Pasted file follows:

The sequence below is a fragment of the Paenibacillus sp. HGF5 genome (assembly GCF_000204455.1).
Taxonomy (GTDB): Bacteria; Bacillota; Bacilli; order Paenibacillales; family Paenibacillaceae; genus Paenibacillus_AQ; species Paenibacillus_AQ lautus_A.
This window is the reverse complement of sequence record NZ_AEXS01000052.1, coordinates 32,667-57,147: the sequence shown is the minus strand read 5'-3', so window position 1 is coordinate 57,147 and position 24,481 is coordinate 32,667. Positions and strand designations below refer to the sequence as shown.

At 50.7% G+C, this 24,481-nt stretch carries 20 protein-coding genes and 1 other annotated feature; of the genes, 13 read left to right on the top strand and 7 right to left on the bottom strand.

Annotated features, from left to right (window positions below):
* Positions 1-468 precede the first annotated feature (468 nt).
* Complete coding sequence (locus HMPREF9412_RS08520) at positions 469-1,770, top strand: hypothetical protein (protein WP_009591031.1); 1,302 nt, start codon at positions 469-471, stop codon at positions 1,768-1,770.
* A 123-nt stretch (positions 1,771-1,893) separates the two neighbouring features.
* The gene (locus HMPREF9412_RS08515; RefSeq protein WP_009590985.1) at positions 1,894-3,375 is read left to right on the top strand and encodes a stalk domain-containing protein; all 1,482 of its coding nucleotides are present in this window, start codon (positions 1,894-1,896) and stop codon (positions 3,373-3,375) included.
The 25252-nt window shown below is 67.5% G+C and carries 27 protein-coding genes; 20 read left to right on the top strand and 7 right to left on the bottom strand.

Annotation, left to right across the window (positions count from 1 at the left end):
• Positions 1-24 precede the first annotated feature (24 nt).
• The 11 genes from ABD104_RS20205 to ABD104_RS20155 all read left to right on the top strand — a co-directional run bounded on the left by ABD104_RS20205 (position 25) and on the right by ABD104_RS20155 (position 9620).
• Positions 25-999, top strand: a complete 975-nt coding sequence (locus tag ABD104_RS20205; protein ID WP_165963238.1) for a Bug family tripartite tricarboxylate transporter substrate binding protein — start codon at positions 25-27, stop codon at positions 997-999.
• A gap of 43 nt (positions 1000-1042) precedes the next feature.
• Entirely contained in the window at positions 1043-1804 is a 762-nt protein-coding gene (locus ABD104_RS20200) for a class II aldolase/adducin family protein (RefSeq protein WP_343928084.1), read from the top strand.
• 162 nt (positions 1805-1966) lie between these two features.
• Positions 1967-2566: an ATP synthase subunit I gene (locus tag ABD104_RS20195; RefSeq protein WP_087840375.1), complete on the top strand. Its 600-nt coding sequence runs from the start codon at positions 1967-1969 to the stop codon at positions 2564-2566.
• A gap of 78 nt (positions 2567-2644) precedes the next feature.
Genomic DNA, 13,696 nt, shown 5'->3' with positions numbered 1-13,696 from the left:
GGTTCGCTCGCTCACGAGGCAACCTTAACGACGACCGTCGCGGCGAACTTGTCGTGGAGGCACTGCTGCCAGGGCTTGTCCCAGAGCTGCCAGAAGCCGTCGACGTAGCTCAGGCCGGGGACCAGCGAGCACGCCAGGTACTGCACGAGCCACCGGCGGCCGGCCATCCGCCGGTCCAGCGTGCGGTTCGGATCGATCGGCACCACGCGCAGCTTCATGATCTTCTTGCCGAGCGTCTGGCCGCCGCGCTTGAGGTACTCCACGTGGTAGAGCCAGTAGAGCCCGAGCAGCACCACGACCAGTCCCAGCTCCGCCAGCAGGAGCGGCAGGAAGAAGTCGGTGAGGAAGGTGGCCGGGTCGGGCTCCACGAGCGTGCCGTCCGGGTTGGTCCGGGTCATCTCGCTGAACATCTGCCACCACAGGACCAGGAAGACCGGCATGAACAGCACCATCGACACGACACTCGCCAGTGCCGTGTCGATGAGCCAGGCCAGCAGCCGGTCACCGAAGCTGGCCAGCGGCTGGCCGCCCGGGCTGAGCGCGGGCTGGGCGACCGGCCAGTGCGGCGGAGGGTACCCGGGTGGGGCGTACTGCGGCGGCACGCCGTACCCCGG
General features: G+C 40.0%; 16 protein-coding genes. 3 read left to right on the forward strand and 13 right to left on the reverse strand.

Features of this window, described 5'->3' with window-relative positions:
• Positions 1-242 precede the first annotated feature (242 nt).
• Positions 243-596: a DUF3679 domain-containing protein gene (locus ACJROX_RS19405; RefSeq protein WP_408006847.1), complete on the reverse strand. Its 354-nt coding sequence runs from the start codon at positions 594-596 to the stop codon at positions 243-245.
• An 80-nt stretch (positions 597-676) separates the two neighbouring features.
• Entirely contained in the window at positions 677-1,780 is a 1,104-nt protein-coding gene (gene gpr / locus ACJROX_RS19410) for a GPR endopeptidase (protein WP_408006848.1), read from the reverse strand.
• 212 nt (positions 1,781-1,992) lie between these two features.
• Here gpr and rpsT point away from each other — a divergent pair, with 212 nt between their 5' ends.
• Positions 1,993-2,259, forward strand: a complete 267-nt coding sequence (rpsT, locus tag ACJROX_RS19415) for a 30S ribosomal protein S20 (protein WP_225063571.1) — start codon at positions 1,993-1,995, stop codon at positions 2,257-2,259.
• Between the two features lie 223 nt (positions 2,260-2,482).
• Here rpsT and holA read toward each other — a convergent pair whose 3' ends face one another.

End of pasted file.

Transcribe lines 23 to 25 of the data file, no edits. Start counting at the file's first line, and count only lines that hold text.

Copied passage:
Features of this window, described 5'->3' with window-relative positions:
• Positions 1-242 precede the first annotated feature (242 nt).
• Positions 243-596: a DUF3679 domain-containing protein gene (locus ACJROX_RS19405; RefSeq protein WP_408006847.1), complete on the reverse strand. Its 354-nt coding sequence runs from the start codon at positions 594-596 to the stop codon at positions 243-245.